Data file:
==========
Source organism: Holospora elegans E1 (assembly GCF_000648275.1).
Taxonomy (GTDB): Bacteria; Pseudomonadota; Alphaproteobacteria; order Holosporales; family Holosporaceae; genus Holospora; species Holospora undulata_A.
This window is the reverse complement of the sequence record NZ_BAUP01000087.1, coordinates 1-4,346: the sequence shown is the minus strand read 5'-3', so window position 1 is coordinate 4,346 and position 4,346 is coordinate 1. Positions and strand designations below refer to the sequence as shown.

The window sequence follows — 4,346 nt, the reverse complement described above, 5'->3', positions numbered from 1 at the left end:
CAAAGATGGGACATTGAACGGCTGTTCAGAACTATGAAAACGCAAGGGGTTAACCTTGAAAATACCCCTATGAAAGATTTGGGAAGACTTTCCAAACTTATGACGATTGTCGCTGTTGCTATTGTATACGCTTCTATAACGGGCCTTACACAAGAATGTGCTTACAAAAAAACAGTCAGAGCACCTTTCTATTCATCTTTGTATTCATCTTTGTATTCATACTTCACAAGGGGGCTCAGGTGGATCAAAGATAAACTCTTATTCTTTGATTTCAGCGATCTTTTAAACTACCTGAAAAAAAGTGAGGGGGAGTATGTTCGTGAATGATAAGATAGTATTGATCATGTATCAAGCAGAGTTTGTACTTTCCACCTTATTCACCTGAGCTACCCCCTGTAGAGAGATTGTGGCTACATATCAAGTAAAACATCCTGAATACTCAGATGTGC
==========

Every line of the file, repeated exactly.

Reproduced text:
Source organism: Holospora elegans E1 (assembly GCF_000648275.1).
Taxonomy (GTDB): Bacteria; Pseudomonadota; Alphaproteobacteria; order Holosporales; family Holosporaceae; genus Holospora; species Holospora undulata_A.
This window is the reverse complement of the sequence record NZ_BAUP01000087.1, coordinates 1-4,346: the sequence shown is the minus strand read 5'-3', so window position 1 is coordinate 4,346 and position 4,346 is coordinate 1. Positions and strand designations below refer to the sequence as shown.

The window sequence follows — 4,346 nt, the reverse complement described above, 5'->3', positions numbered from 1 at the left end:
CAAAGATGGGACATTGAACGGCTGTTCAGAACTATGAAAACGCAAGGGGTTAACCTTGAAAATACCCCTATGAAAGATTTGGGAAGACTTTCCAAACTTATGACGATTGTCGCTGTTGCTATTGTATACGCTTCTATAACGGGCCTTACACAAGAATGTGCTTACAAAAAAACAGTCAGAGCACCTTTCTATTCATCTTTGTATTCATCTTTGTATTCATACTTCACAAGGGGGCTCAGGTGGATCAAAGATAAACTCTTATTCTTTGATTTCAGCGATCTTTTAAACTACCTGAAAAAAAGTGAGGGGGAGTATGTTCGTGAATGATAAGATAGTATTGATCATGTATCAAGCAGAGTTTGTACTTTCCACCTTATTCACCTGAGCTACCCCCTGTAGAGAGATTGTGGCTACATATCAAGTAAAACATCCTGAATACTCAGATGTGC